ROBERT HORMATS: Well, there's a matter of pride. Korea actually is an economy that has done a very large number of things right. There are some very good companies in Korea. The company has managed to reduce--in some cases eliminate--in certain years its budget deficit. Exports actually have been increasing in Korea. So they've done a lot of things right, and there's a lot of pride in Korea. They didn't want to go to the IMF if they thought they could resolve the problems on their own and perhaps get some bilateral assistance from Japan or the U.S.. But now they've concluded--correctly in my judgment--that they have to go to the IMF to get a program to help them address this problem and some external resources as well.
The price of IMF help.
MARGARET WARNER: All right. Now, what does it mean for a country to actually go into these negotiations with the IMF? What price does this country usually have to pay to get the money?
ROBERT HORMATS: Well, you are quite right. There are conditions to getting money from the IMF. Traditionally, the IMF looks at countries and tries to figure out ways by which the countries can stabilize the situation, in some cases limiting the budget deficit. In Korea that's not really the issue. I think the IMF in the case of Korea is going to want a number of the financial institutions to be restructured. Some of them will probably have to go out of business. Some of the bad loans will have to be taken off the books of the banks and put on the books of some government institution, which the Koreans are in the process of doing--a greater degree of transparency so that foreign investors will be able to know what the reserve to the central bank will be able to look at the books of banks and determine whether they're credit worthy or not and look at the books of corporations to determine whether they're credit worthy, whether they're for the banks that have lent them money or in a sound position. So there are a lot of internal structural issues that will be addressed when the IMF and the Koreans begin their negotiation.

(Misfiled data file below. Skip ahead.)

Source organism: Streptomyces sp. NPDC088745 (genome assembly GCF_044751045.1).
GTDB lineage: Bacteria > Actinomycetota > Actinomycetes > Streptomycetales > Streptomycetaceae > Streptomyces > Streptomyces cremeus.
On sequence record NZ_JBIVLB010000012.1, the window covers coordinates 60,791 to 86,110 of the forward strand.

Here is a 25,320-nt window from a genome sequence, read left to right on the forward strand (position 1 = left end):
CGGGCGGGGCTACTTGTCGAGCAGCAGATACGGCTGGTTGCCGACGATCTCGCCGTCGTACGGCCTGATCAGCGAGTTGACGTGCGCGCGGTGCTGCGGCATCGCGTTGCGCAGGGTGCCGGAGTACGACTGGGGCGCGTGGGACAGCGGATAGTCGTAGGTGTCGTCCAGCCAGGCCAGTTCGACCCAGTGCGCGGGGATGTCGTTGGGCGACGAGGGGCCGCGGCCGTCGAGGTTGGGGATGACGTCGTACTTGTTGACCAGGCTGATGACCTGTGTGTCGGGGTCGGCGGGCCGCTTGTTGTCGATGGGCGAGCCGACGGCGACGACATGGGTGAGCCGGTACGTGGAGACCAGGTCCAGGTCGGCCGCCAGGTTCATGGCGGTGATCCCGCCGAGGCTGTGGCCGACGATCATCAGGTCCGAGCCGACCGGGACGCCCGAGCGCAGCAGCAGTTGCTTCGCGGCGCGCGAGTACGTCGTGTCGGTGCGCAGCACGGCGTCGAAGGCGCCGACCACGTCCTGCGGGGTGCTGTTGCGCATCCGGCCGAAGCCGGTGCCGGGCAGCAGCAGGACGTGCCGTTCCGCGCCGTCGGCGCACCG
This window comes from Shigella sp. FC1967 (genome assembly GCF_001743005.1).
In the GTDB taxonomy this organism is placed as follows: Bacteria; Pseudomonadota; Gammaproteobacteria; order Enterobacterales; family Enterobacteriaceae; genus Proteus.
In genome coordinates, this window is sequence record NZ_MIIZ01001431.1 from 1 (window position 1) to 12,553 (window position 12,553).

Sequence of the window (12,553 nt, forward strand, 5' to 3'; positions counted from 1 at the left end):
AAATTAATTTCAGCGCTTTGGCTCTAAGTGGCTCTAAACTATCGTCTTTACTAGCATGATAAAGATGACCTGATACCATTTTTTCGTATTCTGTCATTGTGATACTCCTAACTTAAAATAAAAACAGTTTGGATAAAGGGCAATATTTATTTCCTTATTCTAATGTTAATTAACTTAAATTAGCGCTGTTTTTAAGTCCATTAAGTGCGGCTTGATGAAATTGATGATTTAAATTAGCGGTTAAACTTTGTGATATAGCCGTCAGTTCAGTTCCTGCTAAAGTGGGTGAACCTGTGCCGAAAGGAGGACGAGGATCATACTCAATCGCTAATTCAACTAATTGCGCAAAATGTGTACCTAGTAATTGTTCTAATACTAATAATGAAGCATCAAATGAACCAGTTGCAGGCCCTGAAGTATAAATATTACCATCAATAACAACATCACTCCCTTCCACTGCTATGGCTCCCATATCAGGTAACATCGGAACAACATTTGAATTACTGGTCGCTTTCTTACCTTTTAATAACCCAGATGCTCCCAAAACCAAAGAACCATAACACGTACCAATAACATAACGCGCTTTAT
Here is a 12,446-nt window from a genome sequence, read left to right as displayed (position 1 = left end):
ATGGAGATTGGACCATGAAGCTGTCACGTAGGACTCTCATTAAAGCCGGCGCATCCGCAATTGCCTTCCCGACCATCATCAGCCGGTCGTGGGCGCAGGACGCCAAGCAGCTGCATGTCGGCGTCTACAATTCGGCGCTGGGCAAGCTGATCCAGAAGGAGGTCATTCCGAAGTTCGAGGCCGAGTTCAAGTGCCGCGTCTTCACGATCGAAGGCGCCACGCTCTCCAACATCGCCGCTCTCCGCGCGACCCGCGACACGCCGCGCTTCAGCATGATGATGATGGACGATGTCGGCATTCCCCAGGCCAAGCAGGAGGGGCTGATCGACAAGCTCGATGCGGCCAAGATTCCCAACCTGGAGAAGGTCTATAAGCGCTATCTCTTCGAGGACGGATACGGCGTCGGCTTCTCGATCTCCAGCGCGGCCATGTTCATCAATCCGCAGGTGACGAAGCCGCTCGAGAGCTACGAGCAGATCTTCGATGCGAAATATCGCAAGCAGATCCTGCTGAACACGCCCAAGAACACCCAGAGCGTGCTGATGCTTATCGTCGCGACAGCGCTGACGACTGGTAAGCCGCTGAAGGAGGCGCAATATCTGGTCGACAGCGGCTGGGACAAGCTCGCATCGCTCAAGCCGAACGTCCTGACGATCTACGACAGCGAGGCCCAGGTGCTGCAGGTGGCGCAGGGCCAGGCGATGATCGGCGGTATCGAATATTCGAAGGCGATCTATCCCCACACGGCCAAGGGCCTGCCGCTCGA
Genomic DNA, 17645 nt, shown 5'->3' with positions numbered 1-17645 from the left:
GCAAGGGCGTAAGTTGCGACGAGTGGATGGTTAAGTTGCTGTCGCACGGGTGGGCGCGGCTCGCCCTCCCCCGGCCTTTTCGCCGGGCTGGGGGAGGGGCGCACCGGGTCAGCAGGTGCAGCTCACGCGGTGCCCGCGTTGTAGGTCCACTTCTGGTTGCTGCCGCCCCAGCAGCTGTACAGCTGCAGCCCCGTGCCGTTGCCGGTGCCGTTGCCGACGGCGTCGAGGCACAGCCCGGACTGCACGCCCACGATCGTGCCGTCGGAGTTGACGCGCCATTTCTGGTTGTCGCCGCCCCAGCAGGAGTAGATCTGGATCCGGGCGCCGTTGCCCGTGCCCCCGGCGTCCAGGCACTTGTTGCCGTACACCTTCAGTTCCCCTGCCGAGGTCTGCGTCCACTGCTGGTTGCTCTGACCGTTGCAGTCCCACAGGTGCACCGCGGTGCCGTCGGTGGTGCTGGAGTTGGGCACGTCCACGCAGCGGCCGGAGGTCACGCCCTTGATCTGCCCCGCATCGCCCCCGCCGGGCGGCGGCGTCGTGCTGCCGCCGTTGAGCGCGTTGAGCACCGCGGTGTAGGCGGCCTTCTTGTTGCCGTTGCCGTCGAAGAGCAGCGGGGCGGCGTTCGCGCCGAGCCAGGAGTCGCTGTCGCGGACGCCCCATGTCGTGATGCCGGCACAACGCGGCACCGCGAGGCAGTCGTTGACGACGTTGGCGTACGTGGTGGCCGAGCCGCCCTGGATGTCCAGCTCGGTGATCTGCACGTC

MARGARET WARNER: And explain to us or briefly to us when we talk about an IMF bailout, whose money is that really?
ROBERT HORMATS: Well, the IMF gets its money from a number of countries--the United States, Britain, Japan, Germany--a lot of countries contribute money to the IMF, and countries all have quotas. Korea has a quota of about a billion, a little over a billion dollars. And they'll be able to draw that quota, but they'll also be able to draw more than that quota. Mexico got seven times its quota. So Korea will be able to borrow maybe 10, 15 billion dollars from the IMF, maybe a little bit more. They'll also probably need bilateral money from Japan and the U.S. and other countries to demonstrate confidence in the markets, that sufficient money is available if they undertake this restructuring program that I've identified.
The Korean economy has a broad influence on the U.S. and the rest of Asia.